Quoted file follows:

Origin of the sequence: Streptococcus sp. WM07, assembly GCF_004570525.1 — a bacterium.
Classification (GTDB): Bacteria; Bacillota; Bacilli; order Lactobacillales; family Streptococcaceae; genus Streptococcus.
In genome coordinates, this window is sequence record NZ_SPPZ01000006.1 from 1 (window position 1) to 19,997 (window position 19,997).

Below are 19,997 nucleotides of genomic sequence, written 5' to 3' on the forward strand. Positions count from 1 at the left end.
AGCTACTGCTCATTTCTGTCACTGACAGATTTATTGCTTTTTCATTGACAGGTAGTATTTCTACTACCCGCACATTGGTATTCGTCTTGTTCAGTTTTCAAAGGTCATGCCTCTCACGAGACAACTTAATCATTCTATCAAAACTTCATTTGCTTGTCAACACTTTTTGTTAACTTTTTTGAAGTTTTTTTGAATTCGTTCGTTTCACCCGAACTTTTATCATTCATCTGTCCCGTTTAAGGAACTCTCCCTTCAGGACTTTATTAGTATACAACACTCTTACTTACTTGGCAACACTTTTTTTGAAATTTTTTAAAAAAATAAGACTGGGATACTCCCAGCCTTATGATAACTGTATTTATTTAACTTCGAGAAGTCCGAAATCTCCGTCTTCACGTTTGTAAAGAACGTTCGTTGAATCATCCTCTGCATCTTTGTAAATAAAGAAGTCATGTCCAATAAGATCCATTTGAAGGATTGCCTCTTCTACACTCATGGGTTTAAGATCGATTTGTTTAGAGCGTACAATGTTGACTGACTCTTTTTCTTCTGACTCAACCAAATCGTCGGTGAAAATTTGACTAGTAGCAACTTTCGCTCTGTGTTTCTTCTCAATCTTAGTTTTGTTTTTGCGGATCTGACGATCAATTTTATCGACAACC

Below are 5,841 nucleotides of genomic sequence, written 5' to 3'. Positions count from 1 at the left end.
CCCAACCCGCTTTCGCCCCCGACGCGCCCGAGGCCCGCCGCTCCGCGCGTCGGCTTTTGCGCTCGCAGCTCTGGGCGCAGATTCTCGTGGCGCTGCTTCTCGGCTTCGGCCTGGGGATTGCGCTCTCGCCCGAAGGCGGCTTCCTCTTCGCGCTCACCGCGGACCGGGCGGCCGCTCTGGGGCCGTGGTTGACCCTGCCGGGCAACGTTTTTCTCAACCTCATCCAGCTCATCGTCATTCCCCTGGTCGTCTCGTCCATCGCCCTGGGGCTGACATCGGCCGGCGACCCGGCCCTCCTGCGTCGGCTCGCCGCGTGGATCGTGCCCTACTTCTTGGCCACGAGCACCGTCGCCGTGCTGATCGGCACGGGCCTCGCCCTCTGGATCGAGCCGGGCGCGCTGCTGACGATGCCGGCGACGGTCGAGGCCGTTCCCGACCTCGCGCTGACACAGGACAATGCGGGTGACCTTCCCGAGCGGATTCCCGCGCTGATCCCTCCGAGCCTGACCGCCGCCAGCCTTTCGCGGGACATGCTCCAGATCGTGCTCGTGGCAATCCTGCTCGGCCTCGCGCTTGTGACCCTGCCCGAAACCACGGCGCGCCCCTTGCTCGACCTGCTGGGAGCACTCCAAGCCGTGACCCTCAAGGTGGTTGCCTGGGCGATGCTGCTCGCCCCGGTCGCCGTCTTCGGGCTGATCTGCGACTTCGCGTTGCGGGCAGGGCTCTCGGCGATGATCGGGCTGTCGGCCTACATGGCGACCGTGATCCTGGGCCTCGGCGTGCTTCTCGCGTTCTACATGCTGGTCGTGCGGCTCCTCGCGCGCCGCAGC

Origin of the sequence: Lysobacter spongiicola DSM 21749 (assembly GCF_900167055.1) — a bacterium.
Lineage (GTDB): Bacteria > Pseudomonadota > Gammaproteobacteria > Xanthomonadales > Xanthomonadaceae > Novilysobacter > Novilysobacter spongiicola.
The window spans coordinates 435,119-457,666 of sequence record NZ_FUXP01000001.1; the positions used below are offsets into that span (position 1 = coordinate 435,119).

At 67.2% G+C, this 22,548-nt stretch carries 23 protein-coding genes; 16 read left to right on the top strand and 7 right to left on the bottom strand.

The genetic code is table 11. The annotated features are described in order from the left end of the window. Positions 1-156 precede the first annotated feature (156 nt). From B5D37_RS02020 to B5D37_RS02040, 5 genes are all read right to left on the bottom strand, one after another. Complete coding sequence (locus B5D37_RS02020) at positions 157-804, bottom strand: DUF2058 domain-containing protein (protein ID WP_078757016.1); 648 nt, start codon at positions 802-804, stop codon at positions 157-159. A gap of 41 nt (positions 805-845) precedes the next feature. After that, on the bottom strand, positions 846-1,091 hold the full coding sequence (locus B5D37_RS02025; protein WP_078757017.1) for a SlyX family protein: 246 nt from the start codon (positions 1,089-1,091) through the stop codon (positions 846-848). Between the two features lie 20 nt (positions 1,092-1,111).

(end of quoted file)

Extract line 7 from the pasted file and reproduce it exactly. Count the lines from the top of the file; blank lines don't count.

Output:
CCCAACCCGCTTTCGCCCCCGACGCGCCCGAGGCCCGCCGCTCCGCGCGTCGGCTTTTGCGCTCGCAGCTCTGGGCGCAGATTCTCGTGGCGCTGCTTCTCGGCTTCGGCCTGGGGATTGCGCTCTCGCCCGAAGGCGGCTTCCTCTTCGCGCTCACCGCGGACCGGGCGGCCGCTCTGGGGCCGTGGTTGACCCTGCCGGGCAACGTTTTTCTCAACCTCATCCAGCTCATCGTCATTCCCCTGGTCGTCTCGTCCATCGCCCTGGGGCTGACATCGGCCGGCGACCCGGCCCTCCTGCGTCGGCTCGCCGCGTGGATCGTGCCCTACTTCTTGGCCACGAGCACCGTCGCCGTGCTGATCGGCACGGGCCTCGCCCTCTGGATCGAGCCGGGCGCGCTGCTGACGATGCCGGCGACGGTCGAGGCCGTTCCCGACCTCGCGCTGACACAGGACAATGCGGGTGACCTTCCCGAGCGGATTCCCGCGCTGATCCCTCCGAGCCTGACCGCCGCCAGCCTTTCGCGGGACATGCTCCAGATCGTGCTCGTGGCAATCCTGCTCGGCCTCGCGCTTGTGACCCTGCCCGAAACCACGGCGCGCCCCTTGCTCGACCTGCTGGGAGCACTCCAAGCCGTGACCCTCAAGGTGGTTGCCTGGGCGATGCTGCTCGCCCCGGTCGCCGTCTTCGGGCTGATCTGCGACTTCGCGTTGCGGGCAGGGCTCTCGGCGATGATCGGGCTGTCGGCCTACATGGCGACCGTGATCCTGGGCCTCGGCGTGCTTCTCGCGTTCTACATGCTGGTCGTGCGGCTCCTCGCGCGCCGCAGC